Earlier this month, Newsweek ran a cover story with the headline “Black China: Africa’s First Superpower Is Coming Sooner Than You Think“. The author compared Nigeria’s position to that of China and India before their economic booms and pointed out similarities. Despite the obvious barriers to success, the writer concludes that he would not bet against it happening.
Two months earlier, at the end of November 2019, the Financial Times hosted a forum of investment experts to discuss Nigeria’s challenges of economic growth, the stock market and security (http://bit.ly/AfricanGrey20200123b) This group were far more downbeat, citing concerns about the fragile economy, looming potential currency devaluation and highlighting that population growth exceeds economic growth.
Whether Nigeria is on the cusp of an economic miracle – overcoming the many obvious challenges and defying its recent history – or whether it continues on its current trajectory remains to be seen. Either way, Nigeria has fundamental issues to address, not least the issue of poverty.
The World Bank defines poverty as those living on US$1.90/day or less and more than half of Nigeria’s population fall into this definition. While poverty in Africa has fallen substantially – from 54% in 1990 to 41% in 2015 – the number of poor Africans has increased, from 278 million in 1990 to 413 million in 2015. The Brookings Institute now lists Nigeria as having more people in extreme poverty than India. It will take a substantial economic miracle to improve the situation.
There are many reasons why poverty alleviation should be at the top of the government’s priorities – it would deliver concrete health, social, education and economic benefits. Consider one example: among poor Nigerians, over 50% of children under the age of five are classified as ‘stunted’ (low height-for-age). This has an impact on later life as studies show that stunted children have impaired cognitive development, delayed school starts, lower test scores, lower educational attainment, and higher class repetition and dropout rates.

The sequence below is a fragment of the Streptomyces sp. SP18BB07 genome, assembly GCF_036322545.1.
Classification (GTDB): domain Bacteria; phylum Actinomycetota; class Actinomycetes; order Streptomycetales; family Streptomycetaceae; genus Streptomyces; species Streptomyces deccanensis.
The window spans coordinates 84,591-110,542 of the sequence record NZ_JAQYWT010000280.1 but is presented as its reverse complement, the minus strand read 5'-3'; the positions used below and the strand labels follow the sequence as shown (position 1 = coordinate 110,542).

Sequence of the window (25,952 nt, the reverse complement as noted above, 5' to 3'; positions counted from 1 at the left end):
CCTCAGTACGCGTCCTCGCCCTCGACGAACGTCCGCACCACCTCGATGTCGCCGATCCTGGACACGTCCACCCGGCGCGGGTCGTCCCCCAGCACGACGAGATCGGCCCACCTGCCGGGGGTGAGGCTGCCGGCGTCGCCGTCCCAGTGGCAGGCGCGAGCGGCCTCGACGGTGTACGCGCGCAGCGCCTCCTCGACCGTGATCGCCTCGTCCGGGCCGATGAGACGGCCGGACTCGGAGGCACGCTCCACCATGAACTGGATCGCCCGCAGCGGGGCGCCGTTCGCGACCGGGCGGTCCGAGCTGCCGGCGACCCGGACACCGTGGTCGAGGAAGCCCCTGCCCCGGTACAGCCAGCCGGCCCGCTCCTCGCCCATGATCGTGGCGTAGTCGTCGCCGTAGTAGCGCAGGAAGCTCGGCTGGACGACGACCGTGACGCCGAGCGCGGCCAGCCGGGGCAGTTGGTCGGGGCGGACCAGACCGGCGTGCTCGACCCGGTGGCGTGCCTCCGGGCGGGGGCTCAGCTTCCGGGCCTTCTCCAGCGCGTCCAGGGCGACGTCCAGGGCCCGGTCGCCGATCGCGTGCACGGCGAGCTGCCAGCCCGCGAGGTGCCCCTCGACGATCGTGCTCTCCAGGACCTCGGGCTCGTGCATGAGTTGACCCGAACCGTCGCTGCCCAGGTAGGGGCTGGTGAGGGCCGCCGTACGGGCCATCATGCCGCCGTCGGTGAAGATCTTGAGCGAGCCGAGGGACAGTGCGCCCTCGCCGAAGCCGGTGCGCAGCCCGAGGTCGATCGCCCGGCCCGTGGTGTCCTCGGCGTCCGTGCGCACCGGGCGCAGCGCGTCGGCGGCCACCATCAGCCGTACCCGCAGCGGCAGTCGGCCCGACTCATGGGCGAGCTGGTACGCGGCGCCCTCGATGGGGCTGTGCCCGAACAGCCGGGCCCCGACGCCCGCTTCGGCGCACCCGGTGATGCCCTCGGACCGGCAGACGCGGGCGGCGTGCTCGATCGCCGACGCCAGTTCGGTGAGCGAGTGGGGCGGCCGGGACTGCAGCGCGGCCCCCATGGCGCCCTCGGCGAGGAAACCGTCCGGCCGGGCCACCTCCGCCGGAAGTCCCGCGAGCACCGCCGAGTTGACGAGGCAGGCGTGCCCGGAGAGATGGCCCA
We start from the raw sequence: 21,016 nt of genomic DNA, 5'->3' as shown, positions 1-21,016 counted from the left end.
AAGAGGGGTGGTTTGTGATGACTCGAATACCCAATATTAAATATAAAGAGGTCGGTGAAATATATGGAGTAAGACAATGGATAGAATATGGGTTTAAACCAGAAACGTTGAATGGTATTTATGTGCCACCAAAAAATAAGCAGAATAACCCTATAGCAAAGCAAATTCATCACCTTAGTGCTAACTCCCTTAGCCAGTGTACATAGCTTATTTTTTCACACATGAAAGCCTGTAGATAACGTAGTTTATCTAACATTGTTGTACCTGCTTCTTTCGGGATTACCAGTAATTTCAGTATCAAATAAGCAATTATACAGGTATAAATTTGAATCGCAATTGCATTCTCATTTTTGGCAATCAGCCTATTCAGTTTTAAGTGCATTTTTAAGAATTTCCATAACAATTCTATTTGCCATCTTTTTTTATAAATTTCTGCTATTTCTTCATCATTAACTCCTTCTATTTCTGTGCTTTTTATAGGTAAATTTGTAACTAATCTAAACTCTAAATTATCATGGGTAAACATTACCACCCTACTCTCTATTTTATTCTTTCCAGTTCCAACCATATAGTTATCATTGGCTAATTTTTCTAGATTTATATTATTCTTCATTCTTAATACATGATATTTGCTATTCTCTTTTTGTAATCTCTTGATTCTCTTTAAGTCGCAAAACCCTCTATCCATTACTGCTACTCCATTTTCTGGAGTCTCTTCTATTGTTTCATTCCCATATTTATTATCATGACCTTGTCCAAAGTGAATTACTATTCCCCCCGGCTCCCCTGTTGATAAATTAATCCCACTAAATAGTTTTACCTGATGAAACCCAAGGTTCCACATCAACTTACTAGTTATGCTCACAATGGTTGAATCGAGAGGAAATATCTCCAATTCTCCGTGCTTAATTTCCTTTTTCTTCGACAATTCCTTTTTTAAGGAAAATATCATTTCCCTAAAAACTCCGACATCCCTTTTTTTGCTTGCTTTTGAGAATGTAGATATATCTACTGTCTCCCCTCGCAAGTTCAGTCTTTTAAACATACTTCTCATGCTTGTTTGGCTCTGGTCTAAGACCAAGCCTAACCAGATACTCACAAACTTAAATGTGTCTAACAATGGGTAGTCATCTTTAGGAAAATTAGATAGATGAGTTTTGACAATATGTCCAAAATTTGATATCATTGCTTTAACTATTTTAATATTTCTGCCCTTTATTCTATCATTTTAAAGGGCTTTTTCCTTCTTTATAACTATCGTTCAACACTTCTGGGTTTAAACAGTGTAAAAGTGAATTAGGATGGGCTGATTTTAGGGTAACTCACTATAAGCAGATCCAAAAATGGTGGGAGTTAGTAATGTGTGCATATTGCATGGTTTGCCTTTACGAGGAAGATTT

Businesses that want their brands to prosper in Nigeria would do well to consider how they could help the poor – through appropriate formats and price points, for example, or via branded promotions linked to nutrition, education and sport. There are abundant opportunities to serve this demographic better – and still turn a profit. It all begins with a deeper understanding of the context of their lives.
We’ve done several studies among Nigeria’s poorest, exploring topics like:
- Their key priorities
- How they see themselves emerging into a better life
- Their coping mechanisms
- Where and when they shop
- How they perceive value
- How they make brand choices
All these studies were fascinating – we encountered wonderfully creative and resilient Nigerians who were optimistic about their futures, despite their circumstances.
Our clients and their brands have benefitted from staying close to this demographic and being more relevant to them. We’d encourage you to do the same.